For this picture I was in the water using the Canon PowerShot SD1100 IS camera inside of the DiCaPac Waterproof Case WP1. Having the waterproof case leads to some fun shots that I couldn’t get otherwise. With it we can get underwater shots which gives some interesting pictures, but the less obvious (or maybe I should say less thought of) use is a picture like this. Even though I am not taking a picture under the water here, I would never take my camera in the pool, even if an impending splash was not obvious like in this case, without a waterproof case. As you can see, the prospective from being in the water is much different than if I had been standing on the side of the pool. Even if I had been standing on the other side with a long zoom lens to “get closer” I would not have been able to get this same angle.

Dog Diving Excitement Information

  • Taken By: Susan
  • Date Taken: 2-SEP-2015
  • Camera: Canon PowerShot SD1100 IS
  • Lens: N/A
  • Exposure: 1/250 sec at F/8
  • Focal Length: 6.2 mm
  • ISO: 80
  • Flash: Did not fire

Wilson’s Creek Pisgah National Forest

Wilson's Creek Pisgah National Forest

I took this picture of Wilson’s Creek while on a family camping trip. Wilson’s Creek is located in the mountains of North Carolina near Grandfather Mountain and is a fun place for outdoor activities such as hiking, camping, swimming, mountain bike, and fishing. To get to this spot take Roseboro Road from highway 105 in Linville. After crossing the Blue Ridge Parkway Roseboro Road turns into a gravel road. Continue to follow it down the mountain (watch for some nice views to the right on the way down). At the bottom of the mountain you pass some houses and shorty after that there is a small bridge over the river. There is parking on either side of the bridge and the starts here following the river.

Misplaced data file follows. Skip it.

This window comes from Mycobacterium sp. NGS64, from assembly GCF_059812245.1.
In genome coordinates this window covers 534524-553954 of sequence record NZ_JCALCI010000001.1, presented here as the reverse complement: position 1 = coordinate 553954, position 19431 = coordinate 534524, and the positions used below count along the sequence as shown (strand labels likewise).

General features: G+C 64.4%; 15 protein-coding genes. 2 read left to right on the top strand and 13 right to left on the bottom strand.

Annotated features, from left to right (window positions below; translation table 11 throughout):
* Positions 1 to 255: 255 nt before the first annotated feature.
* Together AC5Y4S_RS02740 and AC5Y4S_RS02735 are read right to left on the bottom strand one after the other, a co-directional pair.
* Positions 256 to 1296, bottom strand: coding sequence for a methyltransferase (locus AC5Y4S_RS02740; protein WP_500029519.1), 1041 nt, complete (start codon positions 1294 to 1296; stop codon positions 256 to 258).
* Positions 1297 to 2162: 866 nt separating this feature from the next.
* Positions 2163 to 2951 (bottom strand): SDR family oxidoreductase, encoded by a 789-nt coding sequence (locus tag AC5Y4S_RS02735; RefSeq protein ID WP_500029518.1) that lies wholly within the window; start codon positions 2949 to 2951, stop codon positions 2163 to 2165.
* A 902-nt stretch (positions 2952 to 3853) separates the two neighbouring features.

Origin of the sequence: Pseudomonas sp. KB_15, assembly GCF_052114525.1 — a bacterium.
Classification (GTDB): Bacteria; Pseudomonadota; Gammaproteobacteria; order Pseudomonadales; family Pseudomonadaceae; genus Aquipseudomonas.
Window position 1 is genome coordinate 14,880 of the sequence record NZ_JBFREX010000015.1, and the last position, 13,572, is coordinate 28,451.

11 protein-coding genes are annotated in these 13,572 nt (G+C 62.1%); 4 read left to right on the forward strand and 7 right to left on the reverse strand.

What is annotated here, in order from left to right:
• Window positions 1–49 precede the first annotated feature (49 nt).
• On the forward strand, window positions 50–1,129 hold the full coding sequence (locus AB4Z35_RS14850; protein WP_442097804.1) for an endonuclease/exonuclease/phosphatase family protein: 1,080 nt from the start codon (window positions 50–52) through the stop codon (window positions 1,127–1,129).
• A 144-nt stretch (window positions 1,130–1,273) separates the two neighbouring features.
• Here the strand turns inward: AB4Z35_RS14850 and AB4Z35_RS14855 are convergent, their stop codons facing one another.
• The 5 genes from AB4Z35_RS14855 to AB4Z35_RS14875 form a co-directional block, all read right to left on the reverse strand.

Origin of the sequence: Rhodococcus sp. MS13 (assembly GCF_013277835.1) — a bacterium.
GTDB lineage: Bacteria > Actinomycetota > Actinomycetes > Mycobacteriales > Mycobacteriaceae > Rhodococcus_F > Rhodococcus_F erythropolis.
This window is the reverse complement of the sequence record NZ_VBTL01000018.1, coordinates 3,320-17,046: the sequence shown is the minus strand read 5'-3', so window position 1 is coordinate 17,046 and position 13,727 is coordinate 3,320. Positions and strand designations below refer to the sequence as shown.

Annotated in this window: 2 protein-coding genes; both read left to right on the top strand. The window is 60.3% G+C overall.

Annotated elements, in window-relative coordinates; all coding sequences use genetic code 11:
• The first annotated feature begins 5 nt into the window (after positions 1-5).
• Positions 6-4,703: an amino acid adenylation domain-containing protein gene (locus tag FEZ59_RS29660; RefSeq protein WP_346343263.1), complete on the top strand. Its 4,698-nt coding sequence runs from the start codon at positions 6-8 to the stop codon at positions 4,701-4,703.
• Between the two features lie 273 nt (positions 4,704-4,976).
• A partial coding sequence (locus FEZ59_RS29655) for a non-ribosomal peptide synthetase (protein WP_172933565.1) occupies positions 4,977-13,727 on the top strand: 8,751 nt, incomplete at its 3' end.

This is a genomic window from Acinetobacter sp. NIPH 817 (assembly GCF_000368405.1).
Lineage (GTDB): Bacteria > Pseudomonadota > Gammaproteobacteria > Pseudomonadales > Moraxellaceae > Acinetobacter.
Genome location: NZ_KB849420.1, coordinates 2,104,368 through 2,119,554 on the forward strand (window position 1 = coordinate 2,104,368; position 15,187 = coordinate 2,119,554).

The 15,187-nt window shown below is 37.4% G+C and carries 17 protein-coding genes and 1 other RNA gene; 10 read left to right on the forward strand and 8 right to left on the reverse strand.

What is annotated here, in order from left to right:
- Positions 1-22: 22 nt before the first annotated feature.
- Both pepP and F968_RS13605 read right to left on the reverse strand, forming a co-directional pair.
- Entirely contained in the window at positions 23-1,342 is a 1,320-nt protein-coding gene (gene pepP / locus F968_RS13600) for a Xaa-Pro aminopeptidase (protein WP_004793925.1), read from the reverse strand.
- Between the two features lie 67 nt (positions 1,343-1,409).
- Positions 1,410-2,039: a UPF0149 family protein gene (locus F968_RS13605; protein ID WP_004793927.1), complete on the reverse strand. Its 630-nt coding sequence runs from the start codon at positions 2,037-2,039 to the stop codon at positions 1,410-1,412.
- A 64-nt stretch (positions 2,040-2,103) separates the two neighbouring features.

If you decide to go hiking on Wilson’s Creek be prepared to get wet. There are many places where the trail crosses the river, and frequently not where you can just skip across on rocks. Also be very careful if it is raining, or if it has rained recently. After rain the river can get high, and the water can be moving very fast through it.